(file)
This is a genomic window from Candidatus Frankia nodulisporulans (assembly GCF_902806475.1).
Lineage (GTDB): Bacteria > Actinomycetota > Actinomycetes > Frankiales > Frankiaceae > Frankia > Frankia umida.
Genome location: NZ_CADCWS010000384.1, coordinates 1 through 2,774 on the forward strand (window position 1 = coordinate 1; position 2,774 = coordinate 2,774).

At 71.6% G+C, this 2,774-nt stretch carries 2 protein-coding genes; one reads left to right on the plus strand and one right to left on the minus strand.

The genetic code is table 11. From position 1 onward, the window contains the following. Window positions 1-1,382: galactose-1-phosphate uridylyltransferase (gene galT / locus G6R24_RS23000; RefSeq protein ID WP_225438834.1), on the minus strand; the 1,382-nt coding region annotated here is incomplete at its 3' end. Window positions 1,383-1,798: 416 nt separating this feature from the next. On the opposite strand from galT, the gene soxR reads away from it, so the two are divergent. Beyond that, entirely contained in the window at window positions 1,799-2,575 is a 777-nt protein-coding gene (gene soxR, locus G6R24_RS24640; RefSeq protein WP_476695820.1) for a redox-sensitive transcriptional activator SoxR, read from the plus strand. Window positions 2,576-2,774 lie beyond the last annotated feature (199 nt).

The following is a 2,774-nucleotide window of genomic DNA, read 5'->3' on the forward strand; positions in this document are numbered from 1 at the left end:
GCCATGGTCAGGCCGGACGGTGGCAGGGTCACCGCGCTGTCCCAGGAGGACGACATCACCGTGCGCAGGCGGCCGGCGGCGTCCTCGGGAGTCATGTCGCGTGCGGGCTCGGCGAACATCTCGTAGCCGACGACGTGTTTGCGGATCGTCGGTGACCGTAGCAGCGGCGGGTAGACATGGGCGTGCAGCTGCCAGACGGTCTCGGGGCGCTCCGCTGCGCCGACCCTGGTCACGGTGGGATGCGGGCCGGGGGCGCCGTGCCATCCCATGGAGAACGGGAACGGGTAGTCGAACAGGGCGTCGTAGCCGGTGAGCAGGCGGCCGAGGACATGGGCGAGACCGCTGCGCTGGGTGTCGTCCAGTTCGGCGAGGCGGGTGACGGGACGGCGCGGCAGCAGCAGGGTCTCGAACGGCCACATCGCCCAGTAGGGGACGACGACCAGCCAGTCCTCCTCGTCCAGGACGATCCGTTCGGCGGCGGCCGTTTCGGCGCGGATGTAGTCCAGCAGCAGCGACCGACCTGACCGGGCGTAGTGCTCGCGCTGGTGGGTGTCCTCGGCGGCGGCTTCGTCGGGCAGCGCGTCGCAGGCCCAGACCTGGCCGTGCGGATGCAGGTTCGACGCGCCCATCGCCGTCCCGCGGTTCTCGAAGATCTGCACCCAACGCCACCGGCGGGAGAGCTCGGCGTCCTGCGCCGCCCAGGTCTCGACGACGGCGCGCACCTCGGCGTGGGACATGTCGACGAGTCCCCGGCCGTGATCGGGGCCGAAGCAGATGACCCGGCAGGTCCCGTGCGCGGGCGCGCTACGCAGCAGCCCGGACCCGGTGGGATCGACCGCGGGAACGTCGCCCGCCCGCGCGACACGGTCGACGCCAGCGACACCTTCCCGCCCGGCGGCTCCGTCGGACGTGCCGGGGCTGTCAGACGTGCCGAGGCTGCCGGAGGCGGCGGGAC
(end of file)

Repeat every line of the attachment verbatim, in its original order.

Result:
This is a genomic window from Candidatus Frankia nodulisporulans (assembly GCF_902806475.1).
Lineage (GTDB): Bacteria > Actinomycetota > Actinomycetes > Frankiales > Frankiaceae > Frankia > Frankia umida.
Genome location: NZ_CADCWS010000384.1, coordinates 1 through 2,774 on the forward strand (window position 1 = coordinate 1; position 2,774 = coordinate 2,774).

At 71.6% G+C, this 2,774-nt stretch carries 2 protein-coding genes; one reads left to right on the plus strand and one right to left on the minus strand.

The genetic code is table 11. From position 1 onward, the window contains the following. Window positions 1-1,382: galactose-1-phosphate uridylyltransferase (gene galT / locus G6R24_RS23000; RefSeq protein ID WP_225438834.1), on the minus strand; the 1,382-nt coding region annotated here is incomplete at its 3' end. Window positions 1,383-1,798: 416 nt separating this feature from the next. On the opposite strand from galT, the gene soxR reads away from it, so the two are divergent. Beyond that, entirely contained in the window at window positions 1,799-2,575 is a 777-nt protein-coding gene (gene soxR, locus G6R24_RS24640; RefSeq protein WP_476695820.1) for a redox-sensitive transcriptional activator SoxR, read from the plus strand. Window positions 2,576-2,774 lie beyond the last annotated feature (199 nt).

The following is a 2,774-nucleotide window of genomic DNA, read 5'->3' on the forward strand; positions in this document are numbered from 1 at the left end:
GCCATGGTCAGGCCGGACGGTGGCAGGGTCACCGCGCTGTCCCAGGAGGACGACATCACCGTGCGCAGGCGGCCGGCGGCGTCCTCGGGAGTCATGTCGCGTGCGGGCTCGGCGAACATCTCGTAGCCGACGACGTGTTTGCGGATCGTCGGTGACCGTAGCAGCGGCGGGTAGACATGGGCGTGCAGCTGCCAGACGGTCTCGGGGCGCTCCGCTGCGCCGACCCTGGTCACGGTGGGATGCGGGCCGGGGGCGCCGTGCCATCCCATGGAGAACGGGAACGGGTAGTCGAACAGGGCGTCGTAGCCGGTGAGCAGGCGGCCGAGGACATGGGCGAGACCGCTGCGCTGGGTGTCGTCCAGTTCGGCGAGGCGGGTGACGGGACGGCGCGGCAGCAGCAGGGTCTCGAACGGCCACATCGCCCAGTAGGGGACGACGACCAGCCAGTCCTCCTCGTCCAGGACGATCCGTTCGGCGGCGGCCGTTTCGGCGCGGATGTAGTCCAGCAGCAGCGACCGACCTGACCGGGCGTAGTGCTCGCGCTGGTGGGTGTCCTCGGCGGCGGCTTCGTCGGGCAGCGCGTCGCAGGCCCAGACCTGGCCGTGCGGATGCAGGTTCGACGCGCCCATCGCCGTCCCGCGGTTCTCGAAGATCTGCACCCAACGCCACCGGCGGGAGAGCTCGGCGTCCTGCGCCGCCCAGGTCTCGACGACGGCGCGCACCTCGGCGTGGGACATGTCGACGAGTCCCCGGCCGTGATCGGGGCCGAAGCAGATGACCCGGCAGGTCCCGTGCGCGGGCGCGCTACGCAGCAGCCCGGACCCGGTGGGATCGACCGCGGGAACGTCGCCCGCCCGCGCGACACGGTCGACGCCAGCGACACCTTCCCGCCCGGCGGCTCCGTCGGACGTGCCGGGGCTGTCAGACGTGCCGAGGCTGCCGGAGGCGGCGGGAC